The union representing 2,400 Pittsburgh Public Schools teachers announced Monday morning that it plans to go on strike Friday.
Pittsburgh Federation of Teachers leaders have been bargaining with the Pittsburgh Public Schools district for more than a year-and-a-half for three contracts for professionals, paraprofessionals and technical clerical workers.
A bargaining session ended last week without agreements. Earlier this month, 94 percent of members of the Pittsburgh Federation of Teachers voted to authorize the strike. The union’s executive committee then gave President Nina Esposito-Visgitis sole authorization.
By Pennsylvania law, the union is required to give the district 48 hours' notice of intention to walk out.
“We provided the district with a 96-hour notice in order to provide extra time for our students’ parents to secure childcare for their children, our students, and to provide the parties’ with sufficient time to reach tentative agreement on new contracts for the three bargaining units prior to the commencement of the strike,” she said in a statement.
Esposito-Visgitis said she is hopeful that the extra time will mean the district and the PFT will reach a fair agreement, “that both recognizes the professionalism and hard work of our members and serves the needs of our students and school system.”
According to a statement from PPS released Monday morning, after the district recieved the letter from the PFT it, "immediately responded by requesting that the PFT agree to submit its final best-offer immediately."
Earlier this month, the district released a statement detailing what it said to be the last remaining sticking points in negotiations: teacher scheduling power and turnover issues.
Since then, both sides have remained quiet. Union leaders have declined going on the record with reporters.
In a statement released Monday, Superintendent Anthony Hamlet said a strike would cause a significant disruption for families and students.
"It is particularly disappointing, in light of the many long hours of negotiations and concessions that have been made in the months that we've been at the bargaining table, that such a disruption could happen, especially since we have come so far. There is only one issue on the bargaining table, and it is a simple one: this dispute is about getting the best teachers in front of the students who need them most -- period," he said.
According to the district, the parties have resolved all issues but one.
"The PFT refuses to allow principals to assign teachers to classes to maximize student achievement," according to the statement.
A fact-finder released a report in October 2017 detailing points of contention including an issue of managerial rights.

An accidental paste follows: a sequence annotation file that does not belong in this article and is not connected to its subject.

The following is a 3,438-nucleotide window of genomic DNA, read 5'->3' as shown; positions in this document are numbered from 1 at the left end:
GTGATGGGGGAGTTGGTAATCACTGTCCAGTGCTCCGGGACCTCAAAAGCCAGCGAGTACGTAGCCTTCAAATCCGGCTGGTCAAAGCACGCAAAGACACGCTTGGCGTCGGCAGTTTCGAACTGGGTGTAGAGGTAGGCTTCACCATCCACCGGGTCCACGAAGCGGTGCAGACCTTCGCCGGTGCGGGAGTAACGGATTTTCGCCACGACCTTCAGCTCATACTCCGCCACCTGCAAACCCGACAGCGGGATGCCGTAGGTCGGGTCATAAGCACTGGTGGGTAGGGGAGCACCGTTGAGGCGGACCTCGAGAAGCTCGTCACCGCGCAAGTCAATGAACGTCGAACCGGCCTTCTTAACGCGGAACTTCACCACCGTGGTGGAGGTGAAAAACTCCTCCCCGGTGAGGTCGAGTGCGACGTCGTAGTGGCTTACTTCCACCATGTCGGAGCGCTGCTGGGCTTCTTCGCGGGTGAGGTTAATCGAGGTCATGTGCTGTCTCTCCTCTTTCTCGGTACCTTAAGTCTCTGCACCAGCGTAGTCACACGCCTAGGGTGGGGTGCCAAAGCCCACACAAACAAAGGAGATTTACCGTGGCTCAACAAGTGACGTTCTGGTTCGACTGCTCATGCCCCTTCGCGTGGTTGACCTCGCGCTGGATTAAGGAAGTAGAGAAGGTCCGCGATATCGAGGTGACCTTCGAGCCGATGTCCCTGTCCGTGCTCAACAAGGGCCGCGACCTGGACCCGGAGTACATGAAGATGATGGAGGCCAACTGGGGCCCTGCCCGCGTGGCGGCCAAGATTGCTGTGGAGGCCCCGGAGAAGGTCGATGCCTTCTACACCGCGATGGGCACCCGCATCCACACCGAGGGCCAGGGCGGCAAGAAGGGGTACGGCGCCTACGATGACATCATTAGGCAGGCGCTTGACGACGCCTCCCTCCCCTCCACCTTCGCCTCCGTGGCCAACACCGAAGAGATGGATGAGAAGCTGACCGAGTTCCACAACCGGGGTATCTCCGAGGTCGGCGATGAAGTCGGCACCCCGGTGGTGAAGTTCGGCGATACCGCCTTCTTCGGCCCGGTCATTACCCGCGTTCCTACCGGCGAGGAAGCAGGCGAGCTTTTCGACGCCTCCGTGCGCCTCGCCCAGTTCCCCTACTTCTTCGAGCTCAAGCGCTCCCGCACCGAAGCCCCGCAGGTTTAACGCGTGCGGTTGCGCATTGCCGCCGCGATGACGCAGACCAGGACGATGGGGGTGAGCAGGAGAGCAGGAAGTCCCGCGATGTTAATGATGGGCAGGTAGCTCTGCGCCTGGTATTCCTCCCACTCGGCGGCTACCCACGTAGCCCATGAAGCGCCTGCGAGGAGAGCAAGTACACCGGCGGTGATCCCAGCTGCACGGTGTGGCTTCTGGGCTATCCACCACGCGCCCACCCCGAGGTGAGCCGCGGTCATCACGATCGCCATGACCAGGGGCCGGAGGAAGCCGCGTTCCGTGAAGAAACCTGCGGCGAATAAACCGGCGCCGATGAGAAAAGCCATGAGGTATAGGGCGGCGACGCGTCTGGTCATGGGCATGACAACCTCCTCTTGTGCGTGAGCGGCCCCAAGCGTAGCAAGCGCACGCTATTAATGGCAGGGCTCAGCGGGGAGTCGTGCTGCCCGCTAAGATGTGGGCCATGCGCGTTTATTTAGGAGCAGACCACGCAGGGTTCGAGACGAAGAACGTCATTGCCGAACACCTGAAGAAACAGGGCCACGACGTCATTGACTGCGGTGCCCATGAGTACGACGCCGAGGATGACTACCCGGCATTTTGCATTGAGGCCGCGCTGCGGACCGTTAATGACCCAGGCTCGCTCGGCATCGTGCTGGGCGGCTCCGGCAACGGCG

Teachers now, according to the district, have the power to override scheduling and teaching assignment decisions. They're able to choose which subjects and grades they want to teach.
The district wants language in the contract that would give principals the final authority to assign teacher schedules within the district.
After the report was approved by the board in November, PPS Superintendent Anthony Hamlet said the move would hold principals accountable.
“They have to be more than just building managers. But to do that, they must have reasonable, practical management tools necessary to lead,” he said.
Union leaders said letting principals decide a teacher’s schedule would result in, “increasingly poor morale.”
“Teacher scheduling preference is one of the few remaining areas where our teachers have influence and input into their professional lives,” the PFT stated in its response to the report.
In Monday's statement announcing a strike date, Esposito-Visgitis said the PFT and District have, "reached a small number of signed tentative agreements on proposed terms. None of these items includes salary, healthcare, equity for early childhood teachers, transfers, athletic coaches, or any of the other items outlined for members in the Fact-Finder’s report which was posted for public review in October, 2017.”
If They Strike
Pittsburgh education advocacy group A Plus Schools has been coordinating organizations that could care for children in the event of a teacher strike. They've distributed forms for caregivers and volunteers, asking what would be needed and who could help.
The district also announced Monday that it has partnered with Citipakrs to provide meals to PPS students during a strike. Throughout the strike students will be able to get breakfast, lunch or a snack at local recreation centers. Locations can be found here.
PPS serves 24,000 students. The Pennsylvania Department of Education would determine the length of the strike so that the district will meet the state's required 180 days of instruction.
The union last went on strike 42 years ago, with the teachers' walkout lasting eight weeks.